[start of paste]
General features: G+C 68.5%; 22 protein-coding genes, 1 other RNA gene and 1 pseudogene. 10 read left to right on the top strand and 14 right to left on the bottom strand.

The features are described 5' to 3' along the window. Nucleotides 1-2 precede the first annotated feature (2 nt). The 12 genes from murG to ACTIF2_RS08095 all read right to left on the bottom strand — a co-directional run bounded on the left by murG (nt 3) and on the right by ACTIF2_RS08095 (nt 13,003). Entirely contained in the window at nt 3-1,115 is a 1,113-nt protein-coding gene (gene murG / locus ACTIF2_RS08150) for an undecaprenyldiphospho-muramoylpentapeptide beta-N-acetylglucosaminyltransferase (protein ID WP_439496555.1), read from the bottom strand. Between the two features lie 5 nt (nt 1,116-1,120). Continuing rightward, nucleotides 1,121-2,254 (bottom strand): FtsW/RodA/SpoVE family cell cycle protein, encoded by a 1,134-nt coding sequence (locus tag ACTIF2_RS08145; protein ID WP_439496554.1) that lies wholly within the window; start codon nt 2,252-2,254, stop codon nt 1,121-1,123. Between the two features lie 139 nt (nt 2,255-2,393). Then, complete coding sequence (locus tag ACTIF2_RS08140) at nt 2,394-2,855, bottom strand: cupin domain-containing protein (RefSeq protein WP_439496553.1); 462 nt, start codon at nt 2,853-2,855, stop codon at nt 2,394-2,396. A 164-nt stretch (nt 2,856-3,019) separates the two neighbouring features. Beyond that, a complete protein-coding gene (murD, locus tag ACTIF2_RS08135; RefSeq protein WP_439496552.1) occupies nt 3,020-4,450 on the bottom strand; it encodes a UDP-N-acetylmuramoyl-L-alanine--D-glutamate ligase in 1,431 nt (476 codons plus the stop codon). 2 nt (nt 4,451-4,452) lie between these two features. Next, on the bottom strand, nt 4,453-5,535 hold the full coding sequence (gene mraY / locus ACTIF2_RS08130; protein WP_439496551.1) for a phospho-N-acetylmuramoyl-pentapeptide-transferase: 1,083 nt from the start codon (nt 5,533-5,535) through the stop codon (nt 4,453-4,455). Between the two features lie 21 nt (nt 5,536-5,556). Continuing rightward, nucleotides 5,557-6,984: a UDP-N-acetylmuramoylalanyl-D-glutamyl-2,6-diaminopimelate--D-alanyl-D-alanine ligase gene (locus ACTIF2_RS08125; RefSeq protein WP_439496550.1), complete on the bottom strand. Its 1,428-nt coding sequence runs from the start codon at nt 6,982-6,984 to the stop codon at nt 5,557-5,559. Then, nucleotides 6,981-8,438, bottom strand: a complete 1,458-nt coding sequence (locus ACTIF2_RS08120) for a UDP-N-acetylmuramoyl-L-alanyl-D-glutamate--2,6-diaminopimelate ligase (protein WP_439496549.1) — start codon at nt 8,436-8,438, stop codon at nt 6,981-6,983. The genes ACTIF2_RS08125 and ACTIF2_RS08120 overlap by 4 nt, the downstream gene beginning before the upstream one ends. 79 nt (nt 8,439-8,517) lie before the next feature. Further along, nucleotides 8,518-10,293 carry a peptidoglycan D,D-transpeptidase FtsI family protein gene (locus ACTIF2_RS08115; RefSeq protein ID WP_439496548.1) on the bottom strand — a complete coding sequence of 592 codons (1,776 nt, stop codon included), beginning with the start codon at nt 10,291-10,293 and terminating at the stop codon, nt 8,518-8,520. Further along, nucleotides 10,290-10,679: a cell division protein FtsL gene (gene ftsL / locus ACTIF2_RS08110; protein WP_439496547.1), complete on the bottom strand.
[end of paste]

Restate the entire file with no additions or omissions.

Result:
General features: G+C 68.5%; 22 protein-coding genes, 1 other RNA gene and 1 pseudogene. 10 read left to right on the top strand and 14 right to left on the bottom strand.

The features are described 5' to 3' along the window. Nucleotides 1-2 precede the first annotated feature (2 nt). The 12 genes from murG to ACTIF2_RS08095 all read right to left on the bottom strand — a co-directional run bounded on the left by murG (nt 3) and on the right by ACTIF2_RS08095 (nt 13,003). Entirely contained in the window at nt 3-1,115 is a 1,113-nt protein-coding gene (gene murG / locus ACTIF2_RS08150) for an undecaprenyldiphospho-muramoylpentapeptide beta-N-acetylglucosaminyltransferase (protein ID WP_439496555.1), read from the bottom strand. Between the two features lie 5 nt (nt 1,116-1,120). Continuing rightward, nucleotides 1,121-2,254 (bottom strand): FtsW/RodA/SpoVE family cell cycle protein, encoded by a 1,134-nt coding sequence (locus tag ACTIF2_RS08145; protein ID WP_439496554.1) that lies wholly within the window; start codon nt 2,252-2,254, stop codon nt 1,121-1,123. Between the two features lie 139 nt (nt 2,255-2,393). Then, complete coding sequence (locus tag ACTIF2_RS08140) at nt 2,394-2,855, bottom strand: cupin domain-containing protein (RefSeq protein WP_439496553.1); 462 nt, start codon at nt 2,853-2,855, stop codon at nt 2,394-2,396. A 164-nt stretch (nt 2,856-3,019) separates the two neighbouring features. Beyond that, a complete protein-coding gene (murD, locus tag ACTIF2_RS08135; RefSeq protein WP_439496552.1) occupies nt 3,020-4,450 on the bottom strand; it encodes a UDP-N-acetylmuramoyl-L-alanine--D-glutamate ligase in 1,431 nt (476 codons plus the stop codon). 2 nt (nt 4,451-4,452) lie between these two features. Next, on the bottom strand, nt 4,453-5,535 hold the full coding sequence (gene mraY / locus ACTIF2_RS08130; protein WP_439496551.1) for a phospho-N-acetylmuramoyl-pentapeptide-transferase: 1,083 nt from the start codon (nt 5,533-5,535) through the stop codon (nt 4,453-4,455). Between the two features lie 21 nt (nt 5,536-5,556). Continuing rightward, nucleotides 5,557-6,984: a UDP-N-acetylmuramoylalanyl-D-glutamyl-2,6-diaminopimelate--D-alanyl-D-alanine ligase gene (locus ACTIF2_RS08125; RefSeq protein WP_439496550.1), complete on the bottom strand. Its 1,428-nt coding sequence runs from the start codon at nt 6,982-6,984 to the stop codon at nt 5,557-5,559. Then, nucleotides 6,981-8,438, bottom strand: a complete 1,458-nt coding sequence (locus ACTIF2_RS08120) for a UDP-N-acetylmuramoyl-L-alanyl-D-glutamate--2,6-diaminopimelate ligase (protein WP_439496549.1) — start codon at nt 8,436-8,438, stop codon at nt 6,981-6,983. The genes ACTIF2_RS08125 and ACTIF2_RS08120 overlap by 4 nt, the downstream gene beginning before the upstream one ends. 79 nt (nt 8,439-8,517) lie before the next feature. Further along, nucleotides 8,518-10,293 carry a peptidoglycan D,D-transpeptidase FtsI family protein gene (locus ACTIF2_RS08115; RefSeq protein ID WP_439496548.1) on the bottom strand — a complete coding sequence of 592 codons (1,776 nt, stop codon included), beginning with the start codon at nt 10,291-10,293 and terminating at the stop codon, nt 8,518-8,520. Further along, nucleotides 10,290-10,679: a cell division protein FtsL gene (gene ftsL / locus ACTIF2_RS08110; protein WP_439496547.1), complete on the bottom strand.